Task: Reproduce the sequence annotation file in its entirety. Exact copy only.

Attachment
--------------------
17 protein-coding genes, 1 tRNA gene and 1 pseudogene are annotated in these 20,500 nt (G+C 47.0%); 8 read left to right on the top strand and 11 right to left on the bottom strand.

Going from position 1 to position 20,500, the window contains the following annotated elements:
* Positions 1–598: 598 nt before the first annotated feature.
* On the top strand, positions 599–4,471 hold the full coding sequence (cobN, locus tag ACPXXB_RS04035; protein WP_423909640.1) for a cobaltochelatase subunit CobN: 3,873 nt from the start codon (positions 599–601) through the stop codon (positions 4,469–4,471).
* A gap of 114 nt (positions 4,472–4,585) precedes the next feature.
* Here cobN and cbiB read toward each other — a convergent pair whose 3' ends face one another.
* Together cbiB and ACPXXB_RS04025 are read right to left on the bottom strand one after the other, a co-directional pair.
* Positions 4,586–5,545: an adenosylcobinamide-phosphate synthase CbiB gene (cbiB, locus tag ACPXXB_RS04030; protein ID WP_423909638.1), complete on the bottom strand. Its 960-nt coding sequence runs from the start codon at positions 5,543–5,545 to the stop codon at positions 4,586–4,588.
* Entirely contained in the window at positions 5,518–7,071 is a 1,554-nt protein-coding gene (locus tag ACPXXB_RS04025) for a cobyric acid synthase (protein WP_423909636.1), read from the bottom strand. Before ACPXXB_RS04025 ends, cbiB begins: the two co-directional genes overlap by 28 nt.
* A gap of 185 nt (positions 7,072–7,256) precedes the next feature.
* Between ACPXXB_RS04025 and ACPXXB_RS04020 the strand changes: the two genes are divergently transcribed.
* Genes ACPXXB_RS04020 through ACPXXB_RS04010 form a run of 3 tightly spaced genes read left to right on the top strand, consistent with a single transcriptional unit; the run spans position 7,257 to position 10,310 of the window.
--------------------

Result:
17 protein-coding genes, 1 tRNA gene and 1 pseudogene are annotated in these 20,500 nt (G+C 47.0%); 8 read left to right on the top strand and 11 right to left on the bottom strand.

Going from position 1 to position 20,500, the window contains the following annotated elements:
* Positions 1–598: 598 nt before the first annotated feature.
* On the top strand, positions 599–4,471 hold the full coding sequence (cobN, locus tag ACPXXB_RS04035; protein WP_423909640.1) for a cobaltochelatase subunit CobN: 3,873 nt from the start codon (positions 599–601) through the stop codon (positions 4,469–4,471).
* A gap of 114 nt (positions 4,472–4,585) precedes the next feature.
* Here cobN and cbiB read toward each other — a convergent pair whose 3' ends face one another.
* Together cbiB and ACPXXB_RS04025 are read right to left on the bottom strand one after the other, a co-directional pair.
* Positions 4,586–5,545: an adenosylcobinamide-phosphate synthase CbiB gene (cbiB, locus tag ACPXXB_RS04030; protein ID WP_423909638.1), complete on the bottom strand. Its 960-nt coding sequence runs from the start codon at positions 5,543–5,545 to the stop codon at positions 4,586–4,588.
* Entirely contained in the window at positions 5,518–7,071 is a 1,554-nt protein-coding gene (locus tag ACPXXB_RS04025) for a cobyric acid synthase (protein WP_423909636.1), read from the bottom strand. Before ACPXXB_RS04025 ends, cbiB begins: the two co-directional genes overlap by 28 nt.
* A gap of 185 nt (positions 7,072–7,256) precedes the next feature.
* Between ACPXXB_RS04025 and ACPXXB_RS04020 the strand changes: the two genes are divergently transcribed.
* Genes ACPXXB_RS04020 through ACPXXB_RS04010 form a run of 3 tightly spaced genes read left to right on the top strand, consistent with a single transcriptional unit; the run spans position 7,257 to position 10,310 of the window.